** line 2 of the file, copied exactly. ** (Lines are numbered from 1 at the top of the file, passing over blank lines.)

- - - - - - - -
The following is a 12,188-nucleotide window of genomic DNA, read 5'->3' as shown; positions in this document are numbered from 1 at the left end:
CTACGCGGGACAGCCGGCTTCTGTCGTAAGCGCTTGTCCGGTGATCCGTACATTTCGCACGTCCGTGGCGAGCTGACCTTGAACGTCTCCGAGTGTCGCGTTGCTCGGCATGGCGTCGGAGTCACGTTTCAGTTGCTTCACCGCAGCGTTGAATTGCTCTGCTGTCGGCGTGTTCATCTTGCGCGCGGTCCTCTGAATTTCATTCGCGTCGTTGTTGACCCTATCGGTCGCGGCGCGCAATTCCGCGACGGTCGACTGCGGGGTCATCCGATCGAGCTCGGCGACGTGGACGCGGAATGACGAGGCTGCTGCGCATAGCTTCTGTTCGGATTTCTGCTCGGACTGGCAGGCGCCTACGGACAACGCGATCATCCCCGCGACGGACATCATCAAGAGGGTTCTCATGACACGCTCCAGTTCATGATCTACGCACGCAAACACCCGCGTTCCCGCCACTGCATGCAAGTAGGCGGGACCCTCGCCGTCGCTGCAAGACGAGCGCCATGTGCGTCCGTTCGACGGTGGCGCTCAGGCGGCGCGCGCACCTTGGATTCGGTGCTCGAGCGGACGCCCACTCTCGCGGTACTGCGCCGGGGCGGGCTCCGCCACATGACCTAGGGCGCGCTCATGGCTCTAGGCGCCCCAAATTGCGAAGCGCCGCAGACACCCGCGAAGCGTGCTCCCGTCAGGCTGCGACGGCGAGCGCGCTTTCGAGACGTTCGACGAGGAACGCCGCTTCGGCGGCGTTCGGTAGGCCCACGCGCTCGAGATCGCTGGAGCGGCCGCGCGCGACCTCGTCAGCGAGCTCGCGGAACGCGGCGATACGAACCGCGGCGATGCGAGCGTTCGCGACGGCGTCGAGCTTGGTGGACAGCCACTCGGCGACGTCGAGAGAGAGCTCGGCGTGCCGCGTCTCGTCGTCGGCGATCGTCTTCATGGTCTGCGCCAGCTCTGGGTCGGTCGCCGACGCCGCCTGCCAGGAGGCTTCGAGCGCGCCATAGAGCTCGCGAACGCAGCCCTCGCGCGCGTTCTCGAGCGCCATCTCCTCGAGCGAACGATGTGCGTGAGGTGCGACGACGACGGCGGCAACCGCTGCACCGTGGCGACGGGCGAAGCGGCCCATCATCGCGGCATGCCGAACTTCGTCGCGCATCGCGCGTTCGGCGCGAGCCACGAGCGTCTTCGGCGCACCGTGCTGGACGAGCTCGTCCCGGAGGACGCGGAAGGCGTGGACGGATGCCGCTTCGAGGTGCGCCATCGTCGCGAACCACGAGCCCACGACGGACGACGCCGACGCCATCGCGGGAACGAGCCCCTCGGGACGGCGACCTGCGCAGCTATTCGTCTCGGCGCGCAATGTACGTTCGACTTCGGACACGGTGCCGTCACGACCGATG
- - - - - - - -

CTACGCGGGACAGCCGGCTTCTGTCGTAAGCGCTTGTCCGGTGATCCGTACATTTCGCACGTCCGTGGCGAGCTGACCTTGAACGTCTCCGAGTGTCGCGTTGCTCGGCATGGCGTCGGAGTCACGTTTCAGTTGCTTCACCGCAGCGTTGAATTGCTCTGCTGTCGGCGTGTTCATCTTGCGCGCGGTCCTCTGAATTTCATTCGCGTCGTTGTTGACCCTATCGGTCGCGGCGCGCAATTCCGCGACGGTCGACTGCGGGGTCATCCGATCGAGCTCGGCGACGTGGACGCGGAATGACGAGGCTGCTGCGCATAGCTTCTGTTCGGATTTCTGCTCGGACTGGCAGGCGCCTACGGACAACGCGATCATCCCCGCGACGGACATCATCAAGAGGGTTCTCATGACACGCTCCAGTTCATGATCTACGCACGCAAACACCCGCGTTCCCGCCACTGCATGCAAGTAGGCGGGACCCTCGCCGTCGCTGCAAGACGAGCGCCATGTGCGTCCGTTCGACGGTGGCGCTCAGGCGGCGCGCGCACCTTGGATTCGGTGCTCGAGCGGACGCCCACTCTCGCGGTACTGCGCCGGGGCGGGCTCCGCCACATGACCTAGGGCGCGCTCATGGCTCTAGGCGCCCCAAATTGCGAAGCGCCGCAGACACCCGCGAAGCGTGCTCCCGTCAGGCTGCGACGGCGAGCGCGCTTTCGAGACGTTCGACGAGGAACGCCGCTTCGGCGGCGTTCGGTAGGCCCACGCGCTCGAGATCGCTGGAGCGGCCGCGCGCGACCTCGTCAGCGAGCTCGCGGAACGCGGCGATACGAACCGCGGCGATGCGAGCGTTCGCGACGGCGTCGAGCTTGGTGGACAGCCACTCGGCGACGTCGAGAGAGAGCTCGGCGTGCCGCGTCTCGTCGTCGGCGATCGTCTTCATGGTCTGCGCCAGCTCTGGGTCGGTCGCCGACGCCGCCTGCCAGGAGGCTTCGAGCGCGCCATAGAGCTCGCGAACGCAGCCCTCGCGCGCGTTCTCGAGCGCCATCTCCTCGAGCGAACGATGTGCGTGAGGTGCGACGACGACGGCGGCAACCGCTGCACCGTGGCGACGGGCGAAGCGGCCCATCATCGCGGCATGCCGAACTTCGTCGCGCATCGCGCGTTCGGCGCGAGCCACGAGCGTCTTCGGCGCACCGTGCTGGACGAGCTCGTCCCGGAGGACGCGGAAGGCGTGGACGGATGCCGCTTCGAGGTGCGCCATCGTCGCGAACCACGAGCCCACGACGGACGACGCCGACGCCATCGCGGGAACGAGCCCCTCGGGACGGCGACCTGCGCAGCTATTCGTCTCGGCGCGCAATGTACGTTCGACTTCGGACACGGTGCCGTCACGACCGATG